Contemporary societies have been transformed by the sweeping phenomenon of technological advancement and globalization among a host of others. The progress that has been registered especially in information technology has tremendously changed the way things are getting done nowadays. From a business perspective, the buzzword is e-commerce where businesses enhance their stratagem by manipulating the cyber landscape for various business thrusts enlisting marketing, networking, communication drives, etc. From a social world, Facebook is the place to be on the web in a plethora of social networking sites powered by the delights and merits of interactive web 2.0 programming languages which have transformed the web from a mere collection of static web pages to interactive interfaces soliciting user contribution. From an education perspective, the educational thrust has been tremendously impacted upon by the progress in Information technology. The developments in IT have seen the growth of what has been termed e-learning (Electronic Learning). The concept of online learning or e-learning entails the employ of the web and internet interfaces by various traditional and some exclusively online education entities to provide and conduct courses online. This has come with its merits and demerits. The import and essence of this paper are to explore the similarities and differences that characterize degrees offered in traditional brick and mortar models by traditional institutions and those offered by online degree providers.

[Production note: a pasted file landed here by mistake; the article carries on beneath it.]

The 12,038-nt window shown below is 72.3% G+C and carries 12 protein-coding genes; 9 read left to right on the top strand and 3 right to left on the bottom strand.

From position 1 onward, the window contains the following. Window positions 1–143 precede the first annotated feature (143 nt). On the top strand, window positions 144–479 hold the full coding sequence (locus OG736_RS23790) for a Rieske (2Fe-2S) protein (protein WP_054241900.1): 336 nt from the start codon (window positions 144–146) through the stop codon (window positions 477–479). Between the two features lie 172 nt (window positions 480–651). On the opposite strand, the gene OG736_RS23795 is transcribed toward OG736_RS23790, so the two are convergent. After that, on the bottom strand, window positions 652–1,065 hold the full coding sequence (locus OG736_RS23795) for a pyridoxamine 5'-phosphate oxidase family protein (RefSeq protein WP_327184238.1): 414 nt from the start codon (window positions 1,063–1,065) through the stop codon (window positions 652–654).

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The online degree facility of the City University of New York has been hailed for bringing about the aspect of flexibility for the students. The flexible nature of the online degree has opened up learning opportunities for working professionals who would otherwise not be able to handle work and attending classrooms or lecture rooms simultaneously. Online degrees come with a formidable aspect of flexibility and learning opportunities a galore for anyone willing to upgrade themselves academically. Martin Ian (2001)notes that although many have attempted to criticize the quality of the online degree in defense of the traditional degrees, online degrees are offered through a multifaceted and multi-dimensional cyber thrust which entails learning and interactive tools like wikis, and blogs which are a user or student content web application used in various e-learning web interfaces. These; together with many other allow all the students to be equal contributors of knowledge which is something that traditional learning models can not provide for instance; in a lecture room setting. Although some students will make contributions in class, not everyone does but through the wikis and blogs, students are required to make contributions and submit interactive threads or are prompted to give their views and perspectives on online academic forums, discussions boards, and other interactive interfaces. Martin Ian (2001) notes that the offering of the online degree together with the various interactive web tools used to support the learning process is in tandem with andragogical learning thrusts which have far outplayed pedagogical approaches of education in the critical aspects of student involvement and motivation. He underscores that in typical andragogical learning thrusts the learners are viewed and regards as equal contributors of knowledge whereas in traditional pedagogical education thrusts students are large regards as mere recipients of knowledge. The former thus brings with it student motivational merits as learners feel that they are a significant part of the learning process whilst the latter would culminate in low morale for students and hence the ineffectiveness or failure of a learning process owing low learner morale. This has been the hailed vantage point of online degrees which are offered in procedures and processes that empower students to function in the learning process equally and stimulate their learning endeavors.